**Momentum Weighted Portfolio**

A modification of the Rank Weighted (RW) Momentum Portfolio described in Part 10-2 of this Study is what I have called the **Momentum Weighted (MW) Portfolio**. This strategy uses a proprietary algorithm to calculate allocation weights that more accurately reflect the relative momentum of the individual assets rather than the simple Rank weights as described in Part 10-2. However, although absolute percentages differ from those calculated using the RW strategy, the relative order of the allocation weights remains the same. Thus, it is a “fine-tuned” version of the RW strategy.

For consistency I have used the same rules for selecting assets (top 4 assets ranked higher than SHY) and the same restraints/maximum allocations used in Part 10-2.

The performance of the **Momentum Weighted (MW) Portfolio** is shown below:

Comparison of Momentum Weighted (MW) Feynman 4 Portfolio performance with Equally Weighted (EW), Rank Weighted (RW) Portfolios, VTSMX and VTTVX.

Key performance characteristics of the Baseline MW Feynman 4 Portfolio are:

- CAGR: 15.25%
- Volatility: 12.39%
- Sharpe: 1.23
- Max Drawdown: 17.76%

With the exception of Maximum Drawdown, the performance of the “fine-tuned” MW Feynman Portfolio is slightly better than the RW Portfolio but still falls a little short of the simplest EW Portfolio.

Current Allocations are as calculated below:

Asset weights as determined on 6/27/2014 for a 4 Asset MW Portfolio

It can be seen from the above figure that the order of the allocation weights is the same as generated in Part 10-2 for the RW Portfolio but that the actual percentages show less variation.

David

Ernest Stokely says

Thanks as always David for sharing this work. I am drawing the conclusion, which I believe you have alluded to before, that the allocation strategy is the least important of the main characteristics of this portfolio. Is it fair to say that the SHY-EWA circuit breakers and the RW momentum are the primary effectors of the success of this portfolio, and the final asset allocation and even the CW are the least important??

Ernie

HedgeHunter says

Ernie,

It is certainly fair to say that the SHY filter is the primary reason for the avoidance of large drawdowns. I didn’t look for EMA exits (the backtesting is time consuming enough without that extra complication) but I’m 95+% sure that the SHY filter dominates and kicks in way before the (195) EMA.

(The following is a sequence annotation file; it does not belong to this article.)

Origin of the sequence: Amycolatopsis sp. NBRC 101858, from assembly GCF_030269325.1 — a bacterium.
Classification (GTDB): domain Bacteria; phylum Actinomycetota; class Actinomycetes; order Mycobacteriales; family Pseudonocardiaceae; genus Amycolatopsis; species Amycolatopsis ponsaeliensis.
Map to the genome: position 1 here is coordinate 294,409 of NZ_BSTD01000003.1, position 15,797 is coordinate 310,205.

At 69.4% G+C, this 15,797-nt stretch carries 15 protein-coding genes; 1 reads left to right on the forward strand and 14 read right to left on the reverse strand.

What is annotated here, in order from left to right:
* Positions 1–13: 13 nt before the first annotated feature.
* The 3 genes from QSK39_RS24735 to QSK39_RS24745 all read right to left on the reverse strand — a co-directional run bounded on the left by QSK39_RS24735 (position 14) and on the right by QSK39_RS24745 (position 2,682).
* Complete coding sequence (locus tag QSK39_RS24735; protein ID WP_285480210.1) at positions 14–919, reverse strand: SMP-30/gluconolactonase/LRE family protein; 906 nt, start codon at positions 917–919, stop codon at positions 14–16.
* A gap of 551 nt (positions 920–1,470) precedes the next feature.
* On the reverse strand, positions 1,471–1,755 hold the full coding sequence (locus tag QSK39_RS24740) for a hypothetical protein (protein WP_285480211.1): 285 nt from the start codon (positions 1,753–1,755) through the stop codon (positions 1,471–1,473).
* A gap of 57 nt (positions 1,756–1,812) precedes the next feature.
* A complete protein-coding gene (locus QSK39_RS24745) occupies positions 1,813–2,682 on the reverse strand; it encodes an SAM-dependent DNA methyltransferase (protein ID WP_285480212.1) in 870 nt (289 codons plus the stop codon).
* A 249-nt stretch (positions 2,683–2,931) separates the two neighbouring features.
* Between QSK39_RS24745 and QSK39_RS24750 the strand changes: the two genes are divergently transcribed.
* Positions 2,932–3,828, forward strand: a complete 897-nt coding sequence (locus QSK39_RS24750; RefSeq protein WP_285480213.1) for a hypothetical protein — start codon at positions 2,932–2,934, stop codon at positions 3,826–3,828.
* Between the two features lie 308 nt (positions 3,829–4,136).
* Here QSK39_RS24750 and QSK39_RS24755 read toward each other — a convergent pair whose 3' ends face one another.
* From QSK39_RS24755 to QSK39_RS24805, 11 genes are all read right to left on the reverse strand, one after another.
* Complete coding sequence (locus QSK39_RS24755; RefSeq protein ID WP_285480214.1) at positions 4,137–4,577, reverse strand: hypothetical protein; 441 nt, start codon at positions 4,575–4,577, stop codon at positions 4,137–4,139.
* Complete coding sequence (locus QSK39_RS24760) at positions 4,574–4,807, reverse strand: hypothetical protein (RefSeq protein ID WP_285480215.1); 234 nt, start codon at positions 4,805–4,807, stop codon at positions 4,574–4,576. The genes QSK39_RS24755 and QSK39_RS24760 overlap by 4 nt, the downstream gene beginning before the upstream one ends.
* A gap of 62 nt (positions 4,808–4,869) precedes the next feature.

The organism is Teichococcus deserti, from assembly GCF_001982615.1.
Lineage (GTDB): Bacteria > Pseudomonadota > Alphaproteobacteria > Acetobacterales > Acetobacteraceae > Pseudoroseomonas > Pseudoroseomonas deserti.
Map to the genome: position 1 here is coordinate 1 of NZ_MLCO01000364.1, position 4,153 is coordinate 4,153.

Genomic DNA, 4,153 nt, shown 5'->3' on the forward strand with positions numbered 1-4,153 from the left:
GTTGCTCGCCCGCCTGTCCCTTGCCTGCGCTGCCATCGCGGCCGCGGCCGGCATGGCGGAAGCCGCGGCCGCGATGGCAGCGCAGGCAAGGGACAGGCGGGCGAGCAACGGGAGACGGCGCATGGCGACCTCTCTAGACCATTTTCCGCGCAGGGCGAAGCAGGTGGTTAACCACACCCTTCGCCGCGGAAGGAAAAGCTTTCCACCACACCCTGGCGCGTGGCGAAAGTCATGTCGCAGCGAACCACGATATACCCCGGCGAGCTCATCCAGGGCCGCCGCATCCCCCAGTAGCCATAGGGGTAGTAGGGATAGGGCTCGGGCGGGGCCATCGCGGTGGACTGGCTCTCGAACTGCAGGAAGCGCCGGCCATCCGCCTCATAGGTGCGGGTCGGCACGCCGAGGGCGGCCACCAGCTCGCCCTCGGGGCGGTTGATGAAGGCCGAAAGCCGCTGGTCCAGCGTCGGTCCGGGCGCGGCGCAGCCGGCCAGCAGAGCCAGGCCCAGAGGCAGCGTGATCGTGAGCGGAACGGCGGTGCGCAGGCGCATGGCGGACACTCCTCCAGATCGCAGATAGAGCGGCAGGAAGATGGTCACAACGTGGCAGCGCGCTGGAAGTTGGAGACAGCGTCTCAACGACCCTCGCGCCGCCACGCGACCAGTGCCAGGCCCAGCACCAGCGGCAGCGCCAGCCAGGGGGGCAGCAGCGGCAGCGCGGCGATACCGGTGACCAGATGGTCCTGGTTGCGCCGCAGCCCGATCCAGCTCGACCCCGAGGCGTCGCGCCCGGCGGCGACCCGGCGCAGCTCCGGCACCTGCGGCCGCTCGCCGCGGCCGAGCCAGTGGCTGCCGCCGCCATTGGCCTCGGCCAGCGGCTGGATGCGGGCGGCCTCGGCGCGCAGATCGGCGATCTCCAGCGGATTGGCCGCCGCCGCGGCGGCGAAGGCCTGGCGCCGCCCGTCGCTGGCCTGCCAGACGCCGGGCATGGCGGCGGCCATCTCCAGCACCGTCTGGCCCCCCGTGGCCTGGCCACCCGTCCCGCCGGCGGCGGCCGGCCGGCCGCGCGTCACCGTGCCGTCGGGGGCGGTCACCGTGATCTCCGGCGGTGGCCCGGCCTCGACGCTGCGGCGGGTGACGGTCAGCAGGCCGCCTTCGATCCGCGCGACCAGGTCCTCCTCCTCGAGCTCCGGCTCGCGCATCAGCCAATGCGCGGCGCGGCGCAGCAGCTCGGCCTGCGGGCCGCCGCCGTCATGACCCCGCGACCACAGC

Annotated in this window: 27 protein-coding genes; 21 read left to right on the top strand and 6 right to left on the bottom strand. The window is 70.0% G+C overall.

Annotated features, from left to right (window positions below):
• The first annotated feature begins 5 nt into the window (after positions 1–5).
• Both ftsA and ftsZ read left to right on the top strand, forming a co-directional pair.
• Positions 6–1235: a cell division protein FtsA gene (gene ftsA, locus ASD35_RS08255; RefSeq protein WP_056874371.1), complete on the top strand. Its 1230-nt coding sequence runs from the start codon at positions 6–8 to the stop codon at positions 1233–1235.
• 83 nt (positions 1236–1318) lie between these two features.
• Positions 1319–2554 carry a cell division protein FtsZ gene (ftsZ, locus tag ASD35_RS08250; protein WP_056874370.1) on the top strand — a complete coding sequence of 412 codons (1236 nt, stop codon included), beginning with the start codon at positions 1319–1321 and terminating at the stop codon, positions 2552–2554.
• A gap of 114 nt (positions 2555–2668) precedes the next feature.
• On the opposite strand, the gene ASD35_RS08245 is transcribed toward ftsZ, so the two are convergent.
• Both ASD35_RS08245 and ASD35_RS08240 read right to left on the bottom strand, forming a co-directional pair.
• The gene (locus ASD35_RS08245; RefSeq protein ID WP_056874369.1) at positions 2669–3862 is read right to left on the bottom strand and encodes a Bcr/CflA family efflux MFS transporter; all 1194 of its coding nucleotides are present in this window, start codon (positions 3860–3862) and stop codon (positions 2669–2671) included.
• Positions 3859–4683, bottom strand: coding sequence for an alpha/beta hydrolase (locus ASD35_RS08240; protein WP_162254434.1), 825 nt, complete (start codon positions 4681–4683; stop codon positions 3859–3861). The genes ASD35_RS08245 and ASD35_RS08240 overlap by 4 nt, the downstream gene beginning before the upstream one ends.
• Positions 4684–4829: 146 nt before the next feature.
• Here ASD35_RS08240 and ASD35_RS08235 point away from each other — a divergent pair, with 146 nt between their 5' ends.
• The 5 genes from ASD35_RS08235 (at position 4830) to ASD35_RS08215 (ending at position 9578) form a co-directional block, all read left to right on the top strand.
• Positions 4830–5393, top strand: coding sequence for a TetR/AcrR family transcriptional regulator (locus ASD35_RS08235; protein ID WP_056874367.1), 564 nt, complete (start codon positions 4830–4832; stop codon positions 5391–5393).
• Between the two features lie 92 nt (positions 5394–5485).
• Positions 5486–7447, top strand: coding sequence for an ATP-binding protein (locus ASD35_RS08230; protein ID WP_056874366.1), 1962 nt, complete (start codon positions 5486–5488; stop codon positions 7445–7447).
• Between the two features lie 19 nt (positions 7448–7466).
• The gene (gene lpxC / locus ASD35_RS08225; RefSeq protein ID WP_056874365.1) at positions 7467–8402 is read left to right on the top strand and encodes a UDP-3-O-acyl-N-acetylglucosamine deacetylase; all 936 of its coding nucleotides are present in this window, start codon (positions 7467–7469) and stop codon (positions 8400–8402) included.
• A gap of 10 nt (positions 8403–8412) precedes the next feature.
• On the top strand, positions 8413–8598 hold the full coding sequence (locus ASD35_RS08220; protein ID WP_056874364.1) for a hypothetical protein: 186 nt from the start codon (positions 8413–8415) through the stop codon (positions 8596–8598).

I am preparing additional posts that cover the same (EW, RW and MW) allocation strategies but with Cluster Analysis included to ensure diversification. I won’t disclose the results before I Post, but you will have more information on which to choose your preferred allocation strategy. However, I will say that I wouldn’t necessarily agree that CW is least important – if volatility (risk) is a big concern then CW strategies can be an important consideration. You’ll see what I mean when you see the Cluster Portfolio results.

David

Lowell Herr says

“…that the allocation strategy is the least important of the main characteristics of this portfolio.”

Ernie,

If you are referring to Strategic Asset Allocation, then you are correct based on recent information published by Michael Edesess et. al., in their new book, “The 3 Simple Rules of Investing.” Edesess debunks many of our investing principles and asset allocation is one of them. Yes, I’ve written about the importance of asset allocation for many years, but I too am beginning to alter my thinking. The draw-downs of the dot.com bubble and the Great Recess of 2008 and early 2009 focused my attention on holding on to the corpus of a portfolio and the straight asset allocation does not help in these dramatic situations.

Edesess goes through the misinterpretation of the Brinson et.al. papers – as have I over on the original blog. If I find the time, I will bring some of that material over to this blog as it is important for investors to know how asset allocation can be misused or used as a selling tool.

Lowell

David Bernat says

Dear David, and all

Thanks very much for share this analysis, this is very valuable information and I am looking forward for the next chapter.

Based on my understanding, I would highlight some significant differences among the different Asset allocation outputs, and I am thinking about the max drawdown, where in equal Weighted is 12,6%, while in the Rank Weighted is about ~17%, that is a significant difference, almost 5pp. At this stage of the analysis, if I have to choose one strategy I will go for Equally Weighted Momentum.

Cheers